Enough is enough

March comes in like a lion…

I told myself I wasn’t going to even give this the time of day.  Or mention this on here.  But here I am.  Giving it the time of day.  This is gonna be a long post, so feel free to leave now if you’re not in the mood for rant.

I will preface this with a question: If you could leave a MEAN, anonymous comment on a blog…without getting caught…would you do it?  Or would you be too afraid of the universe somehow playing a sick joke on you and outing you?

You see, last week I received my first hateful comment on this blog. I know, you’re thinking What has this chick done to piss someone off?  I deleted it because, quite frankly, it was dripping with vitriol, and it looked bad on that blogger’s part.  Like, really bad, people. Not to mention that this person was insulting my integrity.  
I learned a lot about how to interact with people when I went off to college.  So much so, that I now over-analyze everything.  Shanna recently wrote about over thinking things.  Her post really resonated with me. But, here I am, still mulling over this nonsense.

Everyone makes mistakes. Some are silly, some are serious. Mistakes can lead to misunderstandings. Misunderstandings can lead to anger and hurt.  But what happens when one party is not willing to meet you half way to make amends?  Especially when you are the one that extends the olive branch? 

Well, that’s where you just have to agree to disagree.  You can continue being friends, or you can just become acquaintances. (Anyone else find humor in dissecting the levels of friendships with otherwise “total strangers” in cyberland?  I digress.)  Or, you can don a cloak of anonymity and leave hateful, bullying blog comments for the person who tried to make amends with you.  Unfortunately, that’s the route this person took.  And by unfortunate, I mean for them.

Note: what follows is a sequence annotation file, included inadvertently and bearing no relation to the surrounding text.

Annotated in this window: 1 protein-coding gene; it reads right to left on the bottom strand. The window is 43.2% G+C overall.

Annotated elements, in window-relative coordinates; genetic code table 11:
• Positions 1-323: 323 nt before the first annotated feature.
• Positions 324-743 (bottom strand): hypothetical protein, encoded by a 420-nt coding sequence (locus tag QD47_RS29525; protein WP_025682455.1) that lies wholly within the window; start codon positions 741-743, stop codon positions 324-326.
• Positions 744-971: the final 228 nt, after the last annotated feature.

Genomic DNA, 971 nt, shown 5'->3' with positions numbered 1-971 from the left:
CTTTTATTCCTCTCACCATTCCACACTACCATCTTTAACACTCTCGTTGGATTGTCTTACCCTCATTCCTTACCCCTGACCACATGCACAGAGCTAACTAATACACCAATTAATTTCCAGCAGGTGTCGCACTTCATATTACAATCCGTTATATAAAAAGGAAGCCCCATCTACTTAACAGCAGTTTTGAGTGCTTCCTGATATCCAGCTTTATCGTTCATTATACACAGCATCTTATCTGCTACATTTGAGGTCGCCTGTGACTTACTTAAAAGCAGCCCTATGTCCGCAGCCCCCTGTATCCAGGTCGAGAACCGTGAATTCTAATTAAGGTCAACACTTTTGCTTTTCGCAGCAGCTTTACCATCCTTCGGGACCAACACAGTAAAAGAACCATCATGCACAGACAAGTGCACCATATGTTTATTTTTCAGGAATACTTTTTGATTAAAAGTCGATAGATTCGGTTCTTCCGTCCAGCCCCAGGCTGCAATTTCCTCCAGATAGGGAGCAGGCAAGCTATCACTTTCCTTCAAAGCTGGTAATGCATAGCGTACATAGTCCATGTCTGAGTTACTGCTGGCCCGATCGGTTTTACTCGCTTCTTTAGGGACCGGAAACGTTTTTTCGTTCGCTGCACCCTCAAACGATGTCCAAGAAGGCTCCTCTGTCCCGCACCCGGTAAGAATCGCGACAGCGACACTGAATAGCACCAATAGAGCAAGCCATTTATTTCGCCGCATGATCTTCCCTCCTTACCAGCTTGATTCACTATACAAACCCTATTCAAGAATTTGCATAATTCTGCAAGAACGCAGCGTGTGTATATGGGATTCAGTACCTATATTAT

some ee  cards: your anonymous blog comment really put my in my place and taught me a lesson

You may be wondering how I even presume to know who my anonymous commenting “friend” even was.  I’m a smart cookie.  Not only that, I’m no novice when it comes to cyber-bullying or cyber-stalking.  I was a victim of it in my first semester of college.  And let me tell you—you see the internet through a different set of eyes when you are harassed and threatened online.  And that metaphorical playing field turns into a sandbox when people you care about are approached by that person offline.  

My college cyber-stalking experience was a harrowing one.  These persons e-mailed me pictures of myself that they collected from my AIM profile (yes, I just felt old admitting that), and my sorority’s website.  The group would bombard me with instant messages from different AIM screen names.  I would block one, only to see another username created to take its place.  At one point, I had 6 different accounts harassing me on AIM simultaneously, tearing me down by insulting my weight, race, and gender.  It was clear they wanted me to be aware that they knew who I was, and it was clear they had a vendetta.  They even e-mailed me telling me when and where they saw me on campus.